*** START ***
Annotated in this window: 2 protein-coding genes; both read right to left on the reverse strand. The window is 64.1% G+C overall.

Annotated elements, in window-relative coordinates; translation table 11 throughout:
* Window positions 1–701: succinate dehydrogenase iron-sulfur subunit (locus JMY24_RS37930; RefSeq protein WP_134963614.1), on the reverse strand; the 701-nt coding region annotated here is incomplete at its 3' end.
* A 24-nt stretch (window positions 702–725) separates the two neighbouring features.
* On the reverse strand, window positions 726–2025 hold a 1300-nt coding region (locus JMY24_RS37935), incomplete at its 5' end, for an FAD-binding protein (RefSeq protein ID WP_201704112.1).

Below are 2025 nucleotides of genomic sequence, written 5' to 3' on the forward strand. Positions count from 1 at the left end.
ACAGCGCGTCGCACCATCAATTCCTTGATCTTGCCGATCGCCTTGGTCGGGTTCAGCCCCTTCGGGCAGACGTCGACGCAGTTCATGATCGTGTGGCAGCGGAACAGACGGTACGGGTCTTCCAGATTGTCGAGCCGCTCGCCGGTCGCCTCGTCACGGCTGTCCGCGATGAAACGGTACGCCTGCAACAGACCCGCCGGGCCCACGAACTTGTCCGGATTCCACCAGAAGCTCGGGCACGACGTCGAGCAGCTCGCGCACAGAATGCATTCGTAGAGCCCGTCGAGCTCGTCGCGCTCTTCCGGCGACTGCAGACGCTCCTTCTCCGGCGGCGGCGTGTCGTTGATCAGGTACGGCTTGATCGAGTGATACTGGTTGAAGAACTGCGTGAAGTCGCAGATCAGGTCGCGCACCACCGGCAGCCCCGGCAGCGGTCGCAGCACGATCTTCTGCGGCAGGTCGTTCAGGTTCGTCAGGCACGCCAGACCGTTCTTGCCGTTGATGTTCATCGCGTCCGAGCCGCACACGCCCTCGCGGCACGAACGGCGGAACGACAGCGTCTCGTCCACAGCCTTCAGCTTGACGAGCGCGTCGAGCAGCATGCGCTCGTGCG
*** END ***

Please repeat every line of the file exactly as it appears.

Annotated in this window: 2 protein-coding genes; both read right to left on the reverse strand. The window is 64.1% G+C overall.

Annotated elements, in window-relative coordinates; translation table 11 throughout:
* Window positions 1–701: succinate dehydrogenase iron-sulfur subunit (locus JMY24_RS37930; RefSeq protein WP_134963614.1), on the reverse strand; the 701-nt coding region annotated here is incomplete at its 3' end.
* A 24-nt stretch (window positions 702–725) separates the two neighbouring features.
* On the reverse strand, window positions 726–2025 hold a 1300-nt coding region (locus JMY24_RS37935), incomplete at its 5' end, for an FAD-binding protein (RefSeq protein ID WP_201704112.1).

Below are 2025 nucleotides of genomic sequence, written 5' to 3' on the forward strand. Positions count from 1 at the left end.
ACAGCGCGTCGCACCATCAATTCCTTGATCTTGCCGATCGCCTTGGTCGGGTTCAGCCCCTTCGGGCAGACGTCGACGCAGTTCATGATCGTGTGGCAGCGGAACAGACGGTACGGGTCTTCCAGATTGTCGAGCCGCTCGCCGGTCGCCTCGTCACGGCTGTCCGCGATGAAACGGTACGCCTGCAACAGACCCGCCGGGCCCACGAACTTGTCCGGATTCCACCAGAAGCTCGGGCACGACGTCGAGCAGCTCGCGCACAGAATGCATTCGTAGAGCCCGTCGAGCTCGTCGCGCTCTTCCGGCGACTGCAGACGCTCCTTCTCCGGCGGCGGCGTGTCGTTGATCAGGTACGGCTTGATCGAGTGATACTGGTTGAAGAACTGCGTGAAGTCGCAGATCAGGTCGCGCACCACCGGCAGCCCCGGCAGCGGTCGCAGCACGATCTTCTGCGGCAGGTCGTTCAGGTTCGTCAGGCACGCCAGACCGTTCTTGCCGTTGATGTTCATCGCGTCCGAGCCGCACACGCCCTCGCGGCACGAACGGCGGAACGACAGCGTCTCGTCCACAGCCTTCAGCTTGACGAGCGCGTCGAGCAGCATGCGCTCGTGCG